Also my accountant told me I would have to pay a sum of $10,000 in taxes (federal and state) for taking out a NYC pension loan for $25,000. Is that reasonable.
Generally yes. An incorrect W2 must be fixed.
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Yes, an employer must correct a W2 if it is wrong. If the pension loan was taxable income, yes you should withhold taxes for it.
This is not legal advice nor intended to create an attorney-client relationship. The information provided here is informational in nature only. This attorney may not be licensed in the jurisdiction which you have a question about so the answer could be only general in nature. Visit Steve Zelinger's website: http://www.stevenzelinger.com/
I cannot speak as to your tax question, but all employers have a legal duty to correct incorrect W-2 forms. Contact the IRS and New York State Department of Taxation immediately if your employer refuses to do so.
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I am assuming that you are saying that you have taxable income for 2012 in the amount of $25,000 due to the fact that you defaulted on a loan from your pension plan with a $25,000 balance outstanding. Pension loans that are repaid in a timely manner do not generate taxable income, however, hardship distributions, which are not repayable to the plan, do generate federal and state income tax and generally also a 10% federal early distribution penalty tax. If defaulting on a loan from a tax-qualified pension plan and having to recognize $25,000 in additional income for 2012 is the issue and this is what is generating the extra $10,000 in tax liability (federal income tax, state income tax, plus applicable penalty tax), then you need to make payment to the IRS and the relevant state tax authorities in a timely manner or else face additional penalties and interest charges.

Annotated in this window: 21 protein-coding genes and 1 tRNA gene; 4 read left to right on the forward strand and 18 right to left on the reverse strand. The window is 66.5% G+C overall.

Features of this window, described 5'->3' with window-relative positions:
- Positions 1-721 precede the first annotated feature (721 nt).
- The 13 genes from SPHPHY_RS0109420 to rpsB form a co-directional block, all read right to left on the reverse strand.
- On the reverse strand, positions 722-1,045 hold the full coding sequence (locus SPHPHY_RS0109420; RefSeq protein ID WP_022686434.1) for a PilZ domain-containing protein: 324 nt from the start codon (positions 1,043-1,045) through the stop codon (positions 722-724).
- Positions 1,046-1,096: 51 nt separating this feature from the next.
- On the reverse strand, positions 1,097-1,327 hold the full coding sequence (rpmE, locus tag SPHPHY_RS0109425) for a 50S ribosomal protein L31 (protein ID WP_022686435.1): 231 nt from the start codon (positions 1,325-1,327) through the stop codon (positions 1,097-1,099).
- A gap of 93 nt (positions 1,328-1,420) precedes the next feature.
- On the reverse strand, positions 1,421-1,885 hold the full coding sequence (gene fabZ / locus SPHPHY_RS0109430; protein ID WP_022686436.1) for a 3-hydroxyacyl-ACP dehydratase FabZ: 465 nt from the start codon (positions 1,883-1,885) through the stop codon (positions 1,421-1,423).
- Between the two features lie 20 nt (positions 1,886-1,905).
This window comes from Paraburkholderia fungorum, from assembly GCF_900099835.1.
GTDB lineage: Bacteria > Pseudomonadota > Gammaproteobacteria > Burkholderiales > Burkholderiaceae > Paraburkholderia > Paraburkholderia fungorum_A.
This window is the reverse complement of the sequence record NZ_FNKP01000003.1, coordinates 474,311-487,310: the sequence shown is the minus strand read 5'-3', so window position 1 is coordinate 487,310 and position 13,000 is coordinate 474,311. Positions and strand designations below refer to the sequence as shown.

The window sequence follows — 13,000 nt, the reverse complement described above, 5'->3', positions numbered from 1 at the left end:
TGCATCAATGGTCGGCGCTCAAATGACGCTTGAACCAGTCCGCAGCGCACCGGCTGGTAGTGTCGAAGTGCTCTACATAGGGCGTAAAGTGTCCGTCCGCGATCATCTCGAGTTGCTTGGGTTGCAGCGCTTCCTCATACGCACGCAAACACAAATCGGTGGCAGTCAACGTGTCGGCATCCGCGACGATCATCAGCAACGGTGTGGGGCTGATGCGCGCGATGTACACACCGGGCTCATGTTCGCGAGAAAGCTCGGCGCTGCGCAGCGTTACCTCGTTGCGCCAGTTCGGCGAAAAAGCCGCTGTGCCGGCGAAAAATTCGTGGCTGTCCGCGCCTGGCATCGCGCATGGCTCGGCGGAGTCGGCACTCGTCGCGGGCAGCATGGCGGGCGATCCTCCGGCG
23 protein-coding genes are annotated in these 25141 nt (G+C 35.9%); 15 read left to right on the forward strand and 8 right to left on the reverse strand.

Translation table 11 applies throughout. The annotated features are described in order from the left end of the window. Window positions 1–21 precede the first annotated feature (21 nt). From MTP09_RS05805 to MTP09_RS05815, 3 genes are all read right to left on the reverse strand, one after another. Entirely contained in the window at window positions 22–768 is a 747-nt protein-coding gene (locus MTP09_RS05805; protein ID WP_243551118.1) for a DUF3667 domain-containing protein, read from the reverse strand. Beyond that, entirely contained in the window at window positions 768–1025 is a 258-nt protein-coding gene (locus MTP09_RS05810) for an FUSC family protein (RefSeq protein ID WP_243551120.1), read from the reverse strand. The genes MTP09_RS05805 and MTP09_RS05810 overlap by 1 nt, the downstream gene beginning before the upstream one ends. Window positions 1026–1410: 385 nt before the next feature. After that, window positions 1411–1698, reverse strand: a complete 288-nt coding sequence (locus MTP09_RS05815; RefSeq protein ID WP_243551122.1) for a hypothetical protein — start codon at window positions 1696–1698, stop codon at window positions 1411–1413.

Note, however, that your Form W-2 supplied by your employer may NOT be incorrect simply because it does not rec=flect the $25,000 defaulted loan amount as additional taxable income on Box 1 (wages) or on any other box of Form W-2. employers and their pension plans report plan distributions, including defaulted loan amounts, which are deemed "constructive distributions" on Form 1099-R, not on Form W-2. You may wish to ask your employer's payroll department or accountant if they pan to send you a Form 1099-R reflecting the additional income from the defaulted pensin loan if this is indeed what occurred--I'm kind of surmizing from your question that this is the case.